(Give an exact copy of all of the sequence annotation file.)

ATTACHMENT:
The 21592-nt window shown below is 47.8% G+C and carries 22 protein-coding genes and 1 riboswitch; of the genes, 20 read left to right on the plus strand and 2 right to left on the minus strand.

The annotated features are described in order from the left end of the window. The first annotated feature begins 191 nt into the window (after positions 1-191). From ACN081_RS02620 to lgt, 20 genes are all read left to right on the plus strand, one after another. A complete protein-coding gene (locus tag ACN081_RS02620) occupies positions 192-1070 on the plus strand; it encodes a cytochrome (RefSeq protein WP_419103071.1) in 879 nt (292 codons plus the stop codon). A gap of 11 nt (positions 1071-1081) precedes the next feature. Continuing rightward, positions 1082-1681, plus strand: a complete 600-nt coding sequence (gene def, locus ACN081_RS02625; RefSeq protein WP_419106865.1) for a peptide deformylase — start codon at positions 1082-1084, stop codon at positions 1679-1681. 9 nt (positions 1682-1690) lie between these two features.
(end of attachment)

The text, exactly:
The 21592-nt window shown below is 47.8% G+C and carries 22 protein-coding genes and 1 riboswitch; of the genes, 20 read left to right on the plus strand and 2 right to left on the minus strand.

The annotated features are described in order from the left end of the window. The first annotated feature begins 191 nt into the window (after positions 1-191). From ACN081_RS02620 to lgt, 20 genes are all read left to right on the plus strand, one after another. A complete protein-coding gene (locus tag ACN081_RS02620) occupies positions 192-1070 on the plus strand; it encodes a cytochrome (RefSeq protein WP_419103071.1) in 879 nt (292 codons plus the stop codon). A gap of 11 nt (positions 1071-1081) precedes the next feature. Continuing rightward, positions 1082-1681, plus strand: a complete 600-nt coding sequence (gene def, locus ACN081_RS02625; RefSeq protein WP_419106865.1) for a peptide deformylase — start codon at positions 1082-1084, stop codon at positions 1679-1681. 9 nt (positions 1682-1690) lie between these two features.